- Dealers brace for ripple effects to reach European market
- Owning up may go some way toward regaining customer trust
Volkswagen AG’s diesel-test cheating in the U.S. wiped about 35 percent off the carmaker’s shares this week. Dealerships in Europe are worried their resale margins will go the same way.
“We’ll have to wait and see how the residual value of cars will be affected,” said Klaus Holzer, a service head at Auto Wichert, which operates 16 VW franchises in the Hamburg metropolitan area. “It will depend on how Volkswagen manages to put the record straight.”
As VW’s admission that it duped U.S. regulators on emissions reverberates throughout the automotive industry, dealers like Holzer are bracing for the backwash. Customers have begun to ask whether their models are affected too, he said. The tampering affects about 2.8 million vehicles in Germany, Transport Minister Alexander Dobrindt said in Berlin on Friday.
“At least for now we believe that possible manipulations can come to light here, too,” Dobrindt said. “That’s being further discussed in the current talks with Volkswagen.”
While VW used special software to fool U.S. authorities, the rules in Europe are less clear cut. The European Union allows manufacturers to optimize results with tactics such as stripping the car of excess weight or removing the air conditioner.
Diesel models are more popular in Europe than in the U.S. thanks to 30 percent better mileage and fuel prices that are lower than gasoline. Diesel-powered vehicles accounted for 53 percent of new cars registered in EU countries last year, according to the ACEA industry group. In the U.S., the models have just a 1 percent market share.
Although diesel fuel is dirtier than gas, it provides more torque, offering higher towing power and better acceleration from standstill. The cheaper running costs mean manufacturers can sell diesel cars for a premium, keeping a portion of the expected savings drivers can generate at the pump.
“The only option we have is to react to what the big corporation is doing,´´ said Holzer. “It’s up to Volkswagen to determine what direction they want to go with their partners, including the German dealers.”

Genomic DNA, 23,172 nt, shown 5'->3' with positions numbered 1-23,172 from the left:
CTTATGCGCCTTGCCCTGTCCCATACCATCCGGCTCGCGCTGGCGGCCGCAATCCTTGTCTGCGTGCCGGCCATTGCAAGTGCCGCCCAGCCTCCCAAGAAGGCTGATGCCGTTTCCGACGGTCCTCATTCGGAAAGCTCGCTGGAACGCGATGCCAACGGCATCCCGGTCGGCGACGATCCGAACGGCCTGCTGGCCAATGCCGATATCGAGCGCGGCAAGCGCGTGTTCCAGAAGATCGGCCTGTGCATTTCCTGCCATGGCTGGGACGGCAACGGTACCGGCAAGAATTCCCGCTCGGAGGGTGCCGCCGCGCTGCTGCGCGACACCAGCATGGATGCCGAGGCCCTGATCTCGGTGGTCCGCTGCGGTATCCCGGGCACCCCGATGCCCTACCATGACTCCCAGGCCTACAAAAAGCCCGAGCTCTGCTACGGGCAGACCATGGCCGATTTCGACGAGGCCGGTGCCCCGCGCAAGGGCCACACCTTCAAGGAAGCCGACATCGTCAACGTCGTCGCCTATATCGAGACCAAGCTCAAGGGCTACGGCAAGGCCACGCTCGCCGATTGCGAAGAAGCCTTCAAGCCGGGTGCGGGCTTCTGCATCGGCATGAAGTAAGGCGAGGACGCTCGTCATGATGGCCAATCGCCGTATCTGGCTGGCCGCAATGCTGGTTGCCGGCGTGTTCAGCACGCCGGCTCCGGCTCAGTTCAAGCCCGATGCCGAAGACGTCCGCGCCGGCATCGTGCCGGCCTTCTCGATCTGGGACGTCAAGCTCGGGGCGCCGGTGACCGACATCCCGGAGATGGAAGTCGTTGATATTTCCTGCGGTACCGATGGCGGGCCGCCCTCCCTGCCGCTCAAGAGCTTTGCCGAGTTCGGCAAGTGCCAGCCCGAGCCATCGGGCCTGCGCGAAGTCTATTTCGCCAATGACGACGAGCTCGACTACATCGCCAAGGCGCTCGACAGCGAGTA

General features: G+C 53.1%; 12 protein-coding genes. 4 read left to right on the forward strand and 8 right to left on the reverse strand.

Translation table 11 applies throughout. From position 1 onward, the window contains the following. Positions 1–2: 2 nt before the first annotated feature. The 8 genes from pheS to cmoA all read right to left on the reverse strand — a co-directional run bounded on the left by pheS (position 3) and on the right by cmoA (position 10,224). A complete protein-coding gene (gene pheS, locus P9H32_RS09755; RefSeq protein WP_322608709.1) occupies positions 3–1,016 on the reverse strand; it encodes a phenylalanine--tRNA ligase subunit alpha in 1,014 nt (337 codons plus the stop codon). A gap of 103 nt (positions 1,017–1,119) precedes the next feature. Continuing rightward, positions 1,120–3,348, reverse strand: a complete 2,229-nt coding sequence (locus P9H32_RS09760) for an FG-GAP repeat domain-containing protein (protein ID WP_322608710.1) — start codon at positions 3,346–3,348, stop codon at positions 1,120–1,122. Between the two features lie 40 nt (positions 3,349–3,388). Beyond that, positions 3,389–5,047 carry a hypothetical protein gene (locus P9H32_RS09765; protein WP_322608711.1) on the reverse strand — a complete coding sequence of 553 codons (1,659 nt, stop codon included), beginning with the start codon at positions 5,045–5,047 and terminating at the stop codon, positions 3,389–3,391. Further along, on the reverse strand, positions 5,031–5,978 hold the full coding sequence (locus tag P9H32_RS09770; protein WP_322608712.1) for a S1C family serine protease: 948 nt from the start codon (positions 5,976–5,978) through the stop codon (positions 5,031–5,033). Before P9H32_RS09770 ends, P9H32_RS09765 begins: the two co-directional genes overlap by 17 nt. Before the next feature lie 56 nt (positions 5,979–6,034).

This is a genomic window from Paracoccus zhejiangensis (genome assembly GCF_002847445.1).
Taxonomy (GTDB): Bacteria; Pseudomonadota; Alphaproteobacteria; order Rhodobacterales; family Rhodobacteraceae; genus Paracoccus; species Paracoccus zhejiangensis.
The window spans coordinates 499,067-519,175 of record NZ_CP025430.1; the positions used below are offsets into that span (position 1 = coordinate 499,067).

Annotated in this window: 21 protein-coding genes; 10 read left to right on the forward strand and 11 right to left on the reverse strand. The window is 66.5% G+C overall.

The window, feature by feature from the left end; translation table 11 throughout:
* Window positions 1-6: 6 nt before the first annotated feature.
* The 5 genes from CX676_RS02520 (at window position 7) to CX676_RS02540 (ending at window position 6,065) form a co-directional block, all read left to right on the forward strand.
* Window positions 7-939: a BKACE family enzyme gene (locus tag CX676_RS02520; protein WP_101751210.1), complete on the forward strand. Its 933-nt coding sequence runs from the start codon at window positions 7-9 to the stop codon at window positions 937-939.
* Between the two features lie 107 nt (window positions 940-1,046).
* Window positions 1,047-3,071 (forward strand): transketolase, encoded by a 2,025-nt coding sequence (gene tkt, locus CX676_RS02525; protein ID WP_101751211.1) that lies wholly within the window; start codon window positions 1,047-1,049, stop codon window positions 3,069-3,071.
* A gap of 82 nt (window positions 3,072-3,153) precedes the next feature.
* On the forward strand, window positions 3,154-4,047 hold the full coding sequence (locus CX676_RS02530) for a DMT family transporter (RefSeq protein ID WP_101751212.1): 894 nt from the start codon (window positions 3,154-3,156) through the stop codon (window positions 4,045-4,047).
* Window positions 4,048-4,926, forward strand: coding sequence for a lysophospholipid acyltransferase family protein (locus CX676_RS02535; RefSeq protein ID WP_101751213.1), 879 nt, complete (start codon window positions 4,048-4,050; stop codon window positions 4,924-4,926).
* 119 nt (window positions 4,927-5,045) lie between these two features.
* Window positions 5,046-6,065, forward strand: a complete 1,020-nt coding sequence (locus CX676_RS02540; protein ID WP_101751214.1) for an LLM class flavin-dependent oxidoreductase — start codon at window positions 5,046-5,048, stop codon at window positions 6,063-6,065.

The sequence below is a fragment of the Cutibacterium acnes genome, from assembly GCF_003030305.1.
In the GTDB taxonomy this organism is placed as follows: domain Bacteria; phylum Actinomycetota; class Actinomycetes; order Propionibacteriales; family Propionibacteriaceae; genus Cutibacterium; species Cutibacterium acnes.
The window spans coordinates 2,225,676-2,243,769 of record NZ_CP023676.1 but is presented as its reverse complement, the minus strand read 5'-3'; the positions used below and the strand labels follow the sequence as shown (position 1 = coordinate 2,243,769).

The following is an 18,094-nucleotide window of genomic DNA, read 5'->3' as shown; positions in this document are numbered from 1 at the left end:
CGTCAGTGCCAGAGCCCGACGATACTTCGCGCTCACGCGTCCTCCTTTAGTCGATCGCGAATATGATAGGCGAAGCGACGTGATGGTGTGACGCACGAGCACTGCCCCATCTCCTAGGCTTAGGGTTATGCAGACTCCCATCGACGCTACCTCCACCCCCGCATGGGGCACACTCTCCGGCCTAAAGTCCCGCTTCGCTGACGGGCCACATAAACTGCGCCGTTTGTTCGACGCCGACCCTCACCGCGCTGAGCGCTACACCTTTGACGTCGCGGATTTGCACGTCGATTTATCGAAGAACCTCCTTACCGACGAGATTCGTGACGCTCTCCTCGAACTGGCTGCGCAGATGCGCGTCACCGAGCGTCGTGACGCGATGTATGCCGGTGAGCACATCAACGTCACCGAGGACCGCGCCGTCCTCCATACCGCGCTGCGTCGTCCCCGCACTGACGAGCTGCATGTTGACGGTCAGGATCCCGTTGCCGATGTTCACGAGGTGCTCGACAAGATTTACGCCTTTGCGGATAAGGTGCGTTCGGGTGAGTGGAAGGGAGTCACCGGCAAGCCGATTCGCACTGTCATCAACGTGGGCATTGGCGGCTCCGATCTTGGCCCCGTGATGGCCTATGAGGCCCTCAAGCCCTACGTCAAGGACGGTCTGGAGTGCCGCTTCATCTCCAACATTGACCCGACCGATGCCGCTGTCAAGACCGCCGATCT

For drivers like Kevin Robertson, browsing a dealer’s lot in London, VW is simply the one that got caught.
“I think everyone’s at it,” said Robertson, adding that while he’s drawn by the look of VW cars, the scandal would put him off buying a VW vehicle now.
One 32-year-old driver unperturbed by the scandal was celebrating signing the paperwork on a new VW car. “I’m not too worried about it,” said the man called Oliver, declining to give his last name. “The cars are just as good as they were a week ago."
Accepting the blame for the missteps, Chief Executive Officer Martin Winterkorn resigned on Wednesday after almost nine years at the helm. The supervisory board is set to install Porsche brand chief Matthias Mueller as the new CEO and announce the departure of other top executives in a sweeping overhaul on Friday, according to people familiar with the matter.
Owning up may go some way toward regaining customers’ trust, said Kevin Allen, a 54-year-old corporate director from Norwich, England.
“When you get caught you have the choice -- you can deny it or you apologize,” said Allen, who was checking out the Golf R Variant at the VW booth at the Frankfurt car show. “They’ve apologized, and the CEO is gone. That will earn them credit for an honest reaction. People will respect that.”
For now, Allen is staying loyal to the brand. He traded in a Mercedes-Benz E-Class for VW’s Golf R, the first car he’s owned that he’d consider purchasing again, he said.
“It’s really two cars in one -- a perfect hatchback for a weekend trip with your wife, and then when you go on the motorway, it runs like a sports car,” said Allen, on his fifth visit to the biennial Frankfurt show in 10 years. “It makes me feel good every time I drive it. VW’s quality is consistently high compared with other brands. Others are trying to copy it, but usually fall short just a little bit.”
The fallout may be less severe for VW than other automotive companies emerging from major scandals, said Allen. “For the general public, it’s not an issue,” he said.
General Motors Co. is set to settle a criminal probe by the U.S. Justice Department over an ignition switch flaw that was linked to at least 124 deaths and prompted the recall of 2.59 million vehicles, a person with knowledge of the deal said last week.
Takata Corp., the maker of air bags that have been linked to at least five deaths in the U.S., said in May it would double the number of cars to be repaired to 34 million and submit its parts to government testing as part of an agreement with investigators.
In the VW engine-test scandal, “it’s not that people’s lives have been endangered,” said Allen. “It’s similar to the mileage per gallon -- you can never reach what it says in the brochures, and every manufacturer does it like that. I cannot believe that others did not do this.”
For car dealer Holzer, the choices are limited.
“Whether I’m at the bank or a local restaurant, people always ask me ‘how’s business these days’,” he said. “I tell them life must go on.”